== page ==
If you want to get deeper into the complexity of rock names at Iverson, here's a blog post attempting to sort out the movie ranch's many so-called "Indian Heads."

This post is part of a series on "Classic Rocks" — sandstone giants located on the former Iverson Movie Ranch in Chatsworth, Calif., that became a part of not only America's physical landscape but also its cultural heritage, through featured roles in old movies, cliffhanger serials and early TV shows. Other entries in the series can be seen by clicking here.

Saturday, February 27, 2010

The Lone Ranger and Tonto in the Garden of the Gods

"The Lone Ranger" TV show (1949)

Here are a couple of shots from early episodes of the "Lone Ranger" TV show (1949), also used in the 1952 movie version. The photo above provides sort of a concentrated glimpse at the combined heft of the major figures in Garden of the Gods on the Lower Iverson Movie Ranch — the Quintessentials, if you will. On the left are the Three Kings, including Tower Rock, or Indian Head, the tall figure just behind the Lone Ranger. To the right of Indian Head is a little glimpse of Pebblehead in the background. At right is a portion of the Sphinx, or Eagle Beak.

Another shot taken in the same area shows the rest of the Sphinx, aka Eagle Beak — including revealing the reason it's called the Sphinx — as it does bear some resemblance to the one in Egypt. To the right of Eagle Beak is the Phantom. Here's a more current look at the Phantom.

Monday, February 1, 2010

Iverson Village: the northern end of town

I've posted photos of the southern end of Iverson Village already (here), and this is what the rest of the town looked like. The shot above is from "The Hills of Utah" (1951). Note the stone buildings on both sides of the street. Most Western movie towns were wood, so the stone buildings help distinguish Iverson Village, also called El Paso Street. The traditional consensus was that the main street was oriented more or less north and south, although comparing the positions of Gumdrop and Church Rock, the marker rocks at the southern end of town seen in the other post, gave rise to the idea that the street would have had to be positioned at an angle, southwest to northeast. This idea was confirmed after an aerial photo of Iverson surfaced from 1952, when the Western town was still in place.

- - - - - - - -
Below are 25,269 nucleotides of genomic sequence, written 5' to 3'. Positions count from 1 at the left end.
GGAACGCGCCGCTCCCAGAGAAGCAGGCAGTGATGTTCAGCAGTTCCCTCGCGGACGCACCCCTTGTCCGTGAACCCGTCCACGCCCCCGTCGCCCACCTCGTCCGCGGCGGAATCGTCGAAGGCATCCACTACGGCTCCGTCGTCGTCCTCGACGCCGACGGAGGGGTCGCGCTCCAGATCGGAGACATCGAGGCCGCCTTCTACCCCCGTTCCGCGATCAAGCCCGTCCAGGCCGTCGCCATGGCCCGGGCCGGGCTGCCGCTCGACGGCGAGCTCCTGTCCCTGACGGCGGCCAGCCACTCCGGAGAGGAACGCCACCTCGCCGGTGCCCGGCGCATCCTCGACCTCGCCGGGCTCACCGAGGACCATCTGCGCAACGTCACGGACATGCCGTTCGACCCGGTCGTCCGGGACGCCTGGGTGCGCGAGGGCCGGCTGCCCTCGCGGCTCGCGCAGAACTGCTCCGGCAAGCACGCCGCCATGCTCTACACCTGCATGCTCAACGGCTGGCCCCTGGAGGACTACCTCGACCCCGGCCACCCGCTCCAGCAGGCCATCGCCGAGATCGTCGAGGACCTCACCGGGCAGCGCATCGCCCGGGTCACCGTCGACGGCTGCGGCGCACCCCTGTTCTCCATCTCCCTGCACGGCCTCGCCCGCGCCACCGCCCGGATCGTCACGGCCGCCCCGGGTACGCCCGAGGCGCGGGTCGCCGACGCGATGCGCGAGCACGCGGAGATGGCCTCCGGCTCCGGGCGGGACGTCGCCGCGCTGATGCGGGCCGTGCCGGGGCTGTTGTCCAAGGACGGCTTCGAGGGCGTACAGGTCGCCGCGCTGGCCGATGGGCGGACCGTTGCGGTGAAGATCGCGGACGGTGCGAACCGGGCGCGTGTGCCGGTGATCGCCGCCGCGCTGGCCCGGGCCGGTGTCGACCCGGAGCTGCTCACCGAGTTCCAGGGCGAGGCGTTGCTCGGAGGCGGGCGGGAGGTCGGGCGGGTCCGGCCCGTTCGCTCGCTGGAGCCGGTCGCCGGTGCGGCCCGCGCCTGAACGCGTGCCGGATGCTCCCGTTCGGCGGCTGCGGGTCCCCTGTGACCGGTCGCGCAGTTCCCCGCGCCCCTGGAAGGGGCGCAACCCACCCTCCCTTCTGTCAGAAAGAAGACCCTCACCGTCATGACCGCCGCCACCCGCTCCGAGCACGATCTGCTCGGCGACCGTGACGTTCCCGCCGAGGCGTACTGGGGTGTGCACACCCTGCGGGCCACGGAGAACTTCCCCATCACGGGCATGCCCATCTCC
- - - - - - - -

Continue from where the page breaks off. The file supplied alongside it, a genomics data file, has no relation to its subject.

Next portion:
I searched at Iverson Ranch for months for that hill at the north end of town — the prominent dark shape in the photo above, which I call Smooth Hill — and even though I had a hard time believing it at first, I finally had to accept that it's gone. It was essentially leveled for development when the 118 freeway went through in the 1960s. Chunks along the southern edge of the hill were blown away to put the freeway through, and while they were at it they lopped off the top of it, probably in the name of stabilizing the terrain. Conveniently, that cleared the way for what is now a batch of condos and a large apartment building sitting on that spot, overlooking the freeway. I'm used to it, but it still bugs me that Smooth Hill isn't there anymore. It was a key marker identifying Iverson Village in the old movies, and it's kind of famous in its own right.

This shot from "Calamity Jane and the Texan" (1950) shows more of what would have been the eastern side of the street, and gives a better look at Oat Mountain to the north — the series of hills with streaks of white, in the background. One of the markers on Oat Mountain, Dark Triangle, is also visible, at the top of the photo, toward the left, partially hidden behind a small hill (Notch Hill).